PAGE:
Melanie Jeanne

The Day The World Changed


This experience, this moment, it was the first in my lifetime where the memory of where I was and what I was doing had been etched into my brain. Forever a timeline of events, emotions and American Pride.  Forever a day that changed the world.

I was young, carefree and full of college and career ambitions. It was early morning, I was still asleep, the phone rang and it was my mom. My first fear; what happened to my dad or is it my grandma? Mom called to warn me… Something awful was happening to America. That morning is still a blur with moments of clarity. I woke. The house was being painted and covered in tarp. It was a school day. What was happening? The news was splashing images of planes crashing, buildings on fire, frightened people and the alerts indicated we were under attack. WHAT?!?!

The news was horrifying, America was under attack. Buildings were burning down and crashing to the ground. Airplanes were falling out of the sky. New York. Washington DC. Pennsylvania. Airplanes were being forced to land. The country was not safe. In moments, a state that felt so far away, felt too close for comfort. A world where travel by plane meant adventure, fun and excitement, was flipped on its side, planes in the sky meant fear, danger and death that day. The news was brutal and the skies were eerie. Just as fast as all commercial planes were removed from the sky, military jets were soaring overhead. I still can remember the way the day sounded, the silence in the air and the random roar of the military jets flying low in the sky. All radio stations quickly changed theme in music and started playing Lee Greewood – God Bless the U.S.A. America was being bullied, yet America started pulling together. The silence in the air, the fear that was palpable, the sense of community that surged… All in one day.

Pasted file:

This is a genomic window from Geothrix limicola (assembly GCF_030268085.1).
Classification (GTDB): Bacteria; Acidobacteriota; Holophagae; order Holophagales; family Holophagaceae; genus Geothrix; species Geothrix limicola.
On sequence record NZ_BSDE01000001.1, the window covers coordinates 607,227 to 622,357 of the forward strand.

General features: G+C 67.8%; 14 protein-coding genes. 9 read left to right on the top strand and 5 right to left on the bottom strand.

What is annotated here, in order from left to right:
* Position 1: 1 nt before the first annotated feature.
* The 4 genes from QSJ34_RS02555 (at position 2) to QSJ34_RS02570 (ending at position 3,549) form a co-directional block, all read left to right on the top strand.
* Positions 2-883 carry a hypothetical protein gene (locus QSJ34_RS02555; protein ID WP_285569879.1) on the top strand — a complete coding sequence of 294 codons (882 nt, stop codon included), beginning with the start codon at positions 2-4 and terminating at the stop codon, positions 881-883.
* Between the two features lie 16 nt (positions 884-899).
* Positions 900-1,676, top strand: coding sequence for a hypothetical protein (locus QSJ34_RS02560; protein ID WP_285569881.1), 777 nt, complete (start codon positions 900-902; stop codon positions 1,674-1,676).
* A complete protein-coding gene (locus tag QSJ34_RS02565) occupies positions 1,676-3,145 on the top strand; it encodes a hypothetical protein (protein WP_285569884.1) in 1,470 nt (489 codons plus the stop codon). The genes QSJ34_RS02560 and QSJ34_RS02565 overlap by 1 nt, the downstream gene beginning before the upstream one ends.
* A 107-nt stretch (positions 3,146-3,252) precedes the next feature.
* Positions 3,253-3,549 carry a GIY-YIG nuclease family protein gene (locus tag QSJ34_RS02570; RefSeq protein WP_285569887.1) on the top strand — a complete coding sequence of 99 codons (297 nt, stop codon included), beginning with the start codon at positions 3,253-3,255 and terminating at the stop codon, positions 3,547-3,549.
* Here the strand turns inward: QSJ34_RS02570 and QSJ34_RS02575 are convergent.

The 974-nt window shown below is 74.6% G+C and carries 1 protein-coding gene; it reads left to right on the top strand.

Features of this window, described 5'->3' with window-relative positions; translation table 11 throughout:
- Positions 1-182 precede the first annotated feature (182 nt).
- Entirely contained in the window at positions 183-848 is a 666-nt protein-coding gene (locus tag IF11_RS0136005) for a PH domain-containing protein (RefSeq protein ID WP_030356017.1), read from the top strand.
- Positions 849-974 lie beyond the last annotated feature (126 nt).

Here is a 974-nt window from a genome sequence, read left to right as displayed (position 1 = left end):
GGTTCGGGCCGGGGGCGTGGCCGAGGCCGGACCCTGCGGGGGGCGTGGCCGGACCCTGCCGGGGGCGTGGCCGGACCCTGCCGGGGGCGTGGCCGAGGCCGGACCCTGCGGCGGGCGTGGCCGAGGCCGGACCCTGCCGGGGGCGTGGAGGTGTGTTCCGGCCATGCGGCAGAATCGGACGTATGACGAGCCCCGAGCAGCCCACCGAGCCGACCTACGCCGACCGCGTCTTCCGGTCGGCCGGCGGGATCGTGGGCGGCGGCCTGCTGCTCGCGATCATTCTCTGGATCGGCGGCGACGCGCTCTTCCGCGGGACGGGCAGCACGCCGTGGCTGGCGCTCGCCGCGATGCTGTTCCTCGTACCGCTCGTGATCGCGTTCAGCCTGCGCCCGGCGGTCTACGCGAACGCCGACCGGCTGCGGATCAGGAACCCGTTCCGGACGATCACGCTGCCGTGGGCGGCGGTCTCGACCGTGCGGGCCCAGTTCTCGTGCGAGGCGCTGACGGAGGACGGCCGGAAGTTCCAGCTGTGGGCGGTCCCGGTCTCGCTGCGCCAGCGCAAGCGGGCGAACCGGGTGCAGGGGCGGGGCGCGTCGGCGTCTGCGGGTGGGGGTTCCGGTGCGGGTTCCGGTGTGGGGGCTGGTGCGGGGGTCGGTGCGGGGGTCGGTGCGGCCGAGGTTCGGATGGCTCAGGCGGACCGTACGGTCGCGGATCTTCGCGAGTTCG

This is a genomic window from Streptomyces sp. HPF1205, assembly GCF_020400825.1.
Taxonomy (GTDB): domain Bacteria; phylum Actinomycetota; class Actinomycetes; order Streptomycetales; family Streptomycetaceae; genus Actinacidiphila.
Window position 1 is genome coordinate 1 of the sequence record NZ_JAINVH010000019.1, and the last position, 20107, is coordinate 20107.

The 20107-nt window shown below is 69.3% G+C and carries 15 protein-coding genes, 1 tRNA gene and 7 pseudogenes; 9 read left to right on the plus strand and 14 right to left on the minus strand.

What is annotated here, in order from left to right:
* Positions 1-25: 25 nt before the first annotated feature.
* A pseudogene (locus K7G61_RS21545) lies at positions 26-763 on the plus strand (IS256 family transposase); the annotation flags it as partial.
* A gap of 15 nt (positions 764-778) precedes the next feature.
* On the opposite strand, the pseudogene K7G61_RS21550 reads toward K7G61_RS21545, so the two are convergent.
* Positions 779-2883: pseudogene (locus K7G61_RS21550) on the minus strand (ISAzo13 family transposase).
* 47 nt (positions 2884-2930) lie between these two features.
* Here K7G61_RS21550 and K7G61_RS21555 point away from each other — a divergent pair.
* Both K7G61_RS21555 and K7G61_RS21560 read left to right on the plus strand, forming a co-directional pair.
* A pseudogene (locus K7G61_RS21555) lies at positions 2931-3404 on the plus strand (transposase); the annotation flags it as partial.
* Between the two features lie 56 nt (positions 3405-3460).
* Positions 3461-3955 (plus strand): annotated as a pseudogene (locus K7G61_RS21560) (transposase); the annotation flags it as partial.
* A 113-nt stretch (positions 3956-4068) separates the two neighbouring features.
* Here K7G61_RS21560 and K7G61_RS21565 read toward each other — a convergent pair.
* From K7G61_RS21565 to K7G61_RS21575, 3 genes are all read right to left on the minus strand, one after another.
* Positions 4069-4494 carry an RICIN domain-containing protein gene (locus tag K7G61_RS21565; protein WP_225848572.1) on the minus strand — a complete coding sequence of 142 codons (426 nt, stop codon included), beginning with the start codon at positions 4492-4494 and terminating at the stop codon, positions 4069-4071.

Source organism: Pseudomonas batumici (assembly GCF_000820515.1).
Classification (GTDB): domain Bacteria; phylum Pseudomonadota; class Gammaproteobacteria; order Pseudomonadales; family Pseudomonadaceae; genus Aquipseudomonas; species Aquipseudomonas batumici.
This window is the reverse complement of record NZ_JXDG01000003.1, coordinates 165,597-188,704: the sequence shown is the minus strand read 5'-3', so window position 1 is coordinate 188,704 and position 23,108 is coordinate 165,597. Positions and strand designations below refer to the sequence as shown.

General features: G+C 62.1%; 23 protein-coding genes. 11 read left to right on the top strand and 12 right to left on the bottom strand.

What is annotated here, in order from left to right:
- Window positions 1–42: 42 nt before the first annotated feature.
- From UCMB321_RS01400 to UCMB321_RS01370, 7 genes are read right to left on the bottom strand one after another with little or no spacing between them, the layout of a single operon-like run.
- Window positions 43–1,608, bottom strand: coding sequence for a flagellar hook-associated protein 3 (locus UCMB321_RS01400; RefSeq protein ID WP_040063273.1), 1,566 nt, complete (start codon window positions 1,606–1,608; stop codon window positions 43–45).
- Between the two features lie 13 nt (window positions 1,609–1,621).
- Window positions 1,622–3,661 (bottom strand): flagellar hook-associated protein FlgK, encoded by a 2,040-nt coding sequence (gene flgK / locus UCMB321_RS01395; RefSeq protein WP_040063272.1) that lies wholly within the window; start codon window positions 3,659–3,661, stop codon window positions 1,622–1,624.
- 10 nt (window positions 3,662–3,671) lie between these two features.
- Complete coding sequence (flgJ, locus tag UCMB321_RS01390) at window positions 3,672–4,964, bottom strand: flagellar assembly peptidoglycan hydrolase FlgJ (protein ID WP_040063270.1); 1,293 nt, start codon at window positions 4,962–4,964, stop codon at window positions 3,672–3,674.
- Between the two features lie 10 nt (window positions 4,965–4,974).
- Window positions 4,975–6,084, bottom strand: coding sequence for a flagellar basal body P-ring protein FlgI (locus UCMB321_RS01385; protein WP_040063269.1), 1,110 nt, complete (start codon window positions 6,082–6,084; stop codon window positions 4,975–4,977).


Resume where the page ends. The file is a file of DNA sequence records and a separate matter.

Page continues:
That evening, working at Earls, the doors were draped with Red, White and Blue. Candles for the countries moment of silence were stocked for every patron & employee. There was a sense of sad and camaraderie. The President spoke and the country started gluing themselves back together. It was a shocking, scary day. The world seemed to change in a moment. And America was tested. Tested in a way that I had yet to experience in my life.

All the memories from that day. All the images still in my head. The sounds I can hear as soon as a memory presents itself. The silence that was deafening. The roar of military jets. The songs that were sang. The heart of a country trying to understand, bond as one and start healing as a community. All that is in my memory, all that I can repeat and replay, none of it compares to the loss, the courage and the fear that were shared by so many that day.

Today I reflect on those individuals on the highjacked planes who experienced hatred and saw the devil in the eyes of the terrorists. To those in the Twin Towers who experienced the worst kind of fear possible. To the fire fighters, police and heros on the ground in NY that awful September morning who ran toward the fight. To those at the Pentagon who were blind sided by destruction. To those on United Airlines Flight 93 who faced terror and sacrificed their own lives in a courageous act of heroism. To all those in air traffic control who successfully landed thousands of planes to ensure millions of additional lives were no longer at risk. To those in the military and coast guard who patrolled our land, air and sea to keep our citizens safe. To those family members and friends of the fallen who’s lives were forever changed and hearts severely broken. To the American citizens who cemented my love and pride for my country through their tireless love and support during one of our worst, yet finest hours…

Today, I remember all of you. All that you shared and all that you suffered. Thank you for my freedom, thank you for your courage, thank you for your sacrifice.

God Bless America.

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